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AZ (error of law: jurisdiction; PTA practice) Iran [2018] UKUT 245 (IAC)

AZ provides insight on the correct approach to be taken in ‘error of law’ decisions, where the decision is to be remade by the tribunal. It also indicates the circumstances under which permission to appeal can be granted on grounds not brought by either party, as well as providing clarification on the effect of delay on tribunal decisions.

Factual background

The claimant is an ethnic kurd and citizen of Iran seeking asylum in the UK on the basis that he will be arrested on return to Iran because of his father’s political activity. Allegedly, the father was given a warrant for his own arrest in Iran. The Secretary of State rejected the claim. It was considered unbelievable that an arrest warrant would be given to someone before they were arrested.

The appeal to the First-tier Tribunal

The claimant appealed to the First-tier Tribunal, where there was a four month delay in the promulgation of the decision. It was not accepted that the claimant’s father had been in possession of an arrest warrant or, that the journey from Iran to England was necessary. The judge consulted the country guideline case of SB (risk on return-illegal exit) Iran CG [2009] UKAIT 00053, and found that the claimant would not be at risk. A report from Amnesty International was also consulted, which suggested that those returning to Iran having failed to be granted asylum were interrogated on return. The judge was of the view that if questions were answered truthfully, the political activity would have to be disclosed; putting the claimant at serious risk of harm. For that reason the appeal was allowed on asylum and human rights grounds.

The application for permission to appeal to the Upper Tribunal

The Secretary of State applied to the First-tier Tribunal for permission to appeal. It was argued that the claimant’s account fell within the country guidelines. Permission to appeal was granted as it was accepted that the country guidelines may not have been properly considered. The Judge raised an additional ground of delay, of his own volition. The four month delay may have meant the parties did not not receive a fair hearing.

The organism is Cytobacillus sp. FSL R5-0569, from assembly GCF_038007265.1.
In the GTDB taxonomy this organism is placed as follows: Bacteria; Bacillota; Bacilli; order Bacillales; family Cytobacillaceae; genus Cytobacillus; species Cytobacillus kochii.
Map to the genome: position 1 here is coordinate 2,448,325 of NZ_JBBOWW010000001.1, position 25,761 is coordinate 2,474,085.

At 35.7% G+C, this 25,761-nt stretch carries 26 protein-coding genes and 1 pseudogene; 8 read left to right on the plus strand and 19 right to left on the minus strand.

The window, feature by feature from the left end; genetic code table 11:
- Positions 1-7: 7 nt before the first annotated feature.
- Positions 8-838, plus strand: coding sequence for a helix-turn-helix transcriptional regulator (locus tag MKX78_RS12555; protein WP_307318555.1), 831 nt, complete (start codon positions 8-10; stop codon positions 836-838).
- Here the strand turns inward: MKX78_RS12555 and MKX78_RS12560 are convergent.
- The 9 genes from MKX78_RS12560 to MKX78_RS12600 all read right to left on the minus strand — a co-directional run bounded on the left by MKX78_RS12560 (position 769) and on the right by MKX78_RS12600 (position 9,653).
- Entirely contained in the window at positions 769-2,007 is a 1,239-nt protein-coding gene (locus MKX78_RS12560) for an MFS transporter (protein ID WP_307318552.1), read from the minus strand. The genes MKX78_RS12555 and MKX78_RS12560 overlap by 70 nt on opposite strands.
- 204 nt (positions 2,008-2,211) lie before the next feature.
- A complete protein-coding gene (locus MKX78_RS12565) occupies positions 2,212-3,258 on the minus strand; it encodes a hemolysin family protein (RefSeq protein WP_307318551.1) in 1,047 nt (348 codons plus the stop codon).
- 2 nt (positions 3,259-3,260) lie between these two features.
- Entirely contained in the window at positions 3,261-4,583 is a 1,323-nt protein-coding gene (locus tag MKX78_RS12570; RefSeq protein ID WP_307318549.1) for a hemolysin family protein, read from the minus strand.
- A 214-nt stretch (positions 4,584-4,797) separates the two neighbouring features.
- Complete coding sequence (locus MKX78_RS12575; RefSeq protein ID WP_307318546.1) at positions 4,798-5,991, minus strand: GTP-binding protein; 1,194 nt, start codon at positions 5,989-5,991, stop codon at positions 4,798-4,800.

The appeal before the Upper Tribunal

The Upper Tribunal found that the reasoning in the First-tier decision had contained an error of law so the decision would be remade with correct use of the country guidelines.

The appeal to the Court of Appeal

The claimant then sought permission to appeal from the Court of Appeal on three grounds. The first, that a jurisdictional error had been made as the judge at the remaking hearing had refused to re-examine the error of law decision. Ground two was an attack on lines 41-47 of the First-tier decision arguing that the age of the claimant had not been taken into account in relation to the evidence submitted. This ground was rejected as reasons were given at line 42 of the decision; the judge found it incredible that a warrant would be given to a person before they were arrested. Ground Three was accepted; that the Upper Tribunal’s decision could not stand as it was infected with the jurisdictional error. The Court of Appeal allowed the appeal and the parties were agreed that the matter be remitted back to the Upper Tribunal for rehearing of the claimant’s appeal on grounds one and three.